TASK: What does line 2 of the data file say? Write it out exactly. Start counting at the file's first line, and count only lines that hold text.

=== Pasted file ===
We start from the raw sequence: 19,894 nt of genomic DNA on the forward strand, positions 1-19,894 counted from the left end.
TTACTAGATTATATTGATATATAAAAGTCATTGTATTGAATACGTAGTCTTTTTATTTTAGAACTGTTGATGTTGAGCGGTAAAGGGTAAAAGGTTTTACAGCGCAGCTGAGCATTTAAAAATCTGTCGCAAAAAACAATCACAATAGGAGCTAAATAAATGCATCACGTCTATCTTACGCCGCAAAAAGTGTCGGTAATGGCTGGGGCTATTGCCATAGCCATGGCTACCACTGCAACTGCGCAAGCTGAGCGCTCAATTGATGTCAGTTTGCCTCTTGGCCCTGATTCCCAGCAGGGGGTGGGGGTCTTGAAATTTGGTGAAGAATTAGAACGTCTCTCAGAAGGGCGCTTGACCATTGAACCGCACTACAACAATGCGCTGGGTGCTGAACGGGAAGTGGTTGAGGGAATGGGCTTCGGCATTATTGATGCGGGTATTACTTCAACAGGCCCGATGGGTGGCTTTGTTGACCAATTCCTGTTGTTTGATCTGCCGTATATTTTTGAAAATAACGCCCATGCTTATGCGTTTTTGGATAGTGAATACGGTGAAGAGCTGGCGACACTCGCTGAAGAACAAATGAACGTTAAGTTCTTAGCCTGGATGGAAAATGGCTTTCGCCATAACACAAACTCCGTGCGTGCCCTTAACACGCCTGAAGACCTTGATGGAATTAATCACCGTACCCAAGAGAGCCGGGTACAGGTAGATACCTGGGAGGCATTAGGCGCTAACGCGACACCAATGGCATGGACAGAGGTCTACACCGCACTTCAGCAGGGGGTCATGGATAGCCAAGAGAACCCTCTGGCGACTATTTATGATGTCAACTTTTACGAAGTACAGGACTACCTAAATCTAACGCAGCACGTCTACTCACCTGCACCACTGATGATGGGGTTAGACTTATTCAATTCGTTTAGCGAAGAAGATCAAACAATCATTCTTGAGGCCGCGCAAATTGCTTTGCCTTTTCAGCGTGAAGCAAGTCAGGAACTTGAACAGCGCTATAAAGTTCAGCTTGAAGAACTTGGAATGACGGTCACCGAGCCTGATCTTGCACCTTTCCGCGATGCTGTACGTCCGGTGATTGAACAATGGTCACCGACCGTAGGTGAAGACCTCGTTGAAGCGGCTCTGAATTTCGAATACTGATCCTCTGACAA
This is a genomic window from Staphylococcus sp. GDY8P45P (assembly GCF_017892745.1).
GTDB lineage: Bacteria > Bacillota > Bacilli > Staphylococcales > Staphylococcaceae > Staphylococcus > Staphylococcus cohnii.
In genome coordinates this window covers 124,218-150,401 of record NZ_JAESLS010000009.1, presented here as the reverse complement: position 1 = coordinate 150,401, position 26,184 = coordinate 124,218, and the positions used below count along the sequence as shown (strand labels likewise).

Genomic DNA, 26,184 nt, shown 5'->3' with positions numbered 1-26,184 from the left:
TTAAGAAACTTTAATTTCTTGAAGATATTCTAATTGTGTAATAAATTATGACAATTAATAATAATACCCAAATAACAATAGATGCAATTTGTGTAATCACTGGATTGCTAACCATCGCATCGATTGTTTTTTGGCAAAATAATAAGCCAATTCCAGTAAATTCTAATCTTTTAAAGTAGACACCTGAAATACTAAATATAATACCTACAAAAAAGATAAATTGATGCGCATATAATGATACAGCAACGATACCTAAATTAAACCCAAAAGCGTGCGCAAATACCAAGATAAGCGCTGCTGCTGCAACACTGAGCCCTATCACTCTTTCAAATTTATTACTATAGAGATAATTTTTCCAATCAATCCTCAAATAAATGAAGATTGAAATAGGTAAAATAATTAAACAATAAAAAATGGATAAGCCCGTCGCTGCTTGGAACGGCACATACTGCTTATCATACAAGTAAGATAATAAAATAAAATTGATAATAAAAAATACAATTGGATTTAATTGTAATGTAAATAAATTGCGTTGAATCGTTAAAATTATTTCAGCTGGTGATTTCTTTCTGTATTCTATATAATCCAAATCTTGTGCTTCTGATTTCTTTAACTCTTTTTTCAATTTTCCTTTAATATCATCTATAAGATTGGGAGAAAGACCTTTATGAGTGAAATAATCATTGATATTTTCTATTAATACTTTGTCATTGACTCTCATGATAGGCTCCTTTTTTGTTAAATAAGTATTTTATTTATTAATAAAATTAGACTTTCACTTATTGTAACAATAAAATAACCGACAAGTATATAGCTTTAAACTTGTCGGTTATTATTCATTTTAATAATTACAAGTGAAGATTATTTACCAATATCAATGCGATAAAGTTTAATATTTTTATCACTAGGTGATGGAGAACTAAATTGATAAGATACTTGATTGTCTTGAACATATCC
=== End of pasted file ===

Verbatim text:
TTACTAGATTATATTGATATATAAAAGTCATTGTATTGAATACGTAGTCTTTTTATTTTAGAACTGTTGATGTTGAGCGGTAAAGGGTAAAAGGTTTTACAGCGCAGCTGAGCATTTAAAAATCTGTCGCAAAAAACAATCACAATAGGAGCTAAATAAATGCATCACGTCTATCTTACGCCGCAAAAAGTGTCGGTAATGGCTGGGGCTATTGCCATAGCCATGGCTACCACTGCAACTGCGCAAGCTGAGCGCTCAATTGATGTCAGTTTGCCTCTTGGCCCTGATTCCCAGCAGGGGGTGGGGGTCTTGAAATTTGGTGAAGAATTAGAACGTCTCTCAGAAGGGCGCTTGACCATTGAACCGCACTACAACAATGCGCTGGGTGCTGAACGGGAAGTGGTTGAGGGAATGGGCTTCGGCATTATTGATGCGGGTATTACTTCAACAGGCCCGATGGGTGGCTTTGTTGACCAATTCCTGTTGTTTGATCTGCCGTATATTTTTGAAAATAACGCCCATGCTTATGCGTTTTTGGATAGTGAATACGGTGAAGAGCTGGCGACACTCGCTGAAGAACAAATGAACGTTAAGTTCTTAGCCTGGATGGAAAATGGCTTTCGCCATAACACAAACTCCGTGCGTGCCCTTAACACGCCTGAAGACCTTGATGGAATTAATCACCGTACCCAAGAGAGCCGGGTACAGGTAGATACCTGGGAGGCATTAGGCGCTAACGCGACACCAATGGCATGGACAGAGGTCTACACCGCACTTCAGCAGGGGGTCATGGATAGCCAAGAGAACCCTCTGGCGACTATTTATGATGTCAACTTTTACGAAGTACAGGACTACCTAAATCTAACGCAGCACGTCTACTCACCTGCACCACTGATGATGGGGTTAGACTTATTCAATTCGTTTAGCGAAGAAGATCAAACAATCATTCTTGAGGCCGCGCAAATTGCTTTGCCTTTTCAGCGTGAAGCAAGTCAGGAACTTGAACAGCGCTATAAAGTTCAGCTTGAAGAACTTGGAATGACGGTCACCGAGCCTGATCTTGCACCTTTCCGCGATGCTGTACGTCCGGTGATTGAACAATGGTCACCGACCGTAGGTGAAGACCTCGTTGAAGCGGCTCTGAATTTCGAATACTGATCCTCTGACAA